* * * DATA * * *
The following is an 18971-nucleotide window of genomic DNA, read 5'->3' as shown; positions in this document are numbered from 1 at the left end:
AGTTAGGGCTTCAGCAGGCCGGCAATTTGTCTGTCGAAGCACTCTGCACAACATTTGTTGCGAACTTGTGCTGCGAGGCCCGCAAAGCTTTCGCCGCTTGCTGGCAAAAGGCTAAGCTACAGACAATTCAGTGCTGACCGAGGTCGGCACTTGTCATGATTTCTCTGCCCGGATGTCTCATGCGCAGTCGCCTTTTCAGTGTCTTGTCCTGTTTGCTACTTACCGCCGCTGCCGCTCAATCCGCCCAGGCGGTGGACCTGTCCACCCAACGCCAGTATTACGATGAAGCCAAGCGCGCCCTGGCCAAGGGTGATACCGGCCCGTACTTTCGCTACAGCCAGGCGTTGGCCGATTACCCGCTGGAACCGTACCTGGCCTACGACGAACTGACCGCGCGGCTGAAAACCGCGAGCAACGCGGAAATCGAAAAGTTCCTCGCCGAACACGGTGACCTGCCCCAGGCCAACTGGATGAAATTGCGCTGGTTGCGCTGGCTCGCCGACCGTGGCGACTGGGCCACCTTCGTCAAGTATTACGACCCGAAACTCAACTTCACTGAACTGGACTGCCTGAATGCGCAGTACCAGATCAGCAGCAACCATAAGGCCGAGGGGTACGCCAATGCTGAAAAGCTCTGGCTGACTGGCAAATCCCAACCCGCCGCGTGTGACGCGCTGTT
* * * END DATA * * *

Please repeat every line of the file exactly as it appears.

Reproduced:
The following is an 18971-nucleotide window of genomic DNA, read 5'->3' as shown; positions in this document are numbered from 1 at the left end:
AGTTAGGGCTTCAGCAGGCCGGCAATTTGTCTGTCGAAGCACTCTGCACAACATTTGTTGCGAACTTGTGCTGCGAGGCCCGCAAAGCTTTCGCCGCTTGCTGGCAAAAGGCTAAGCTACAGACAATTCAGTGCTGACCGAGGTCGGCACTTGTCATGATTTCTCTGCCCGGATGTCTCATGCGCAGTCGCCTTTTCAGTGTCTTGTCCTGTTTGCTACTTACCGCCGCTGCCGCTCAATCCGCCCAGGCGGTGGACCTGTCCACCCAACGCCAGTATTACGATGAAGCCAAGCGCGCCCTGGCCAAGGGTGATACCGGCCCGTACTTTCGCTACAGCCAGGCGTTGGCCGATTACCCGCTGGAACCGTACCTGGCCTACGACGAACTGACCGCGCGGCTGAAAACCGCGAGCAACGCGGAAATCGAAAAGTTCCTCGCCGAACACGGTGACCTGCCCCAGGCCAACTGGATGAAATTGCGCTGGTTGCGCTGGCTCGCCGACCGTGGCGACTGGGCCACCTTCGTCAAGTATTACGACCCGAAACTCAACTTCACTGAACTGGACTGCCTGAATGCGCAGTACCAGATCAGCAGCAACCATAAGGCCGAGGGGTACGCCAATGCTGAAAAGCTCTGGCTGACTGGCAAATCCCAACCCGCCGCGTGTGACGCGCTGTT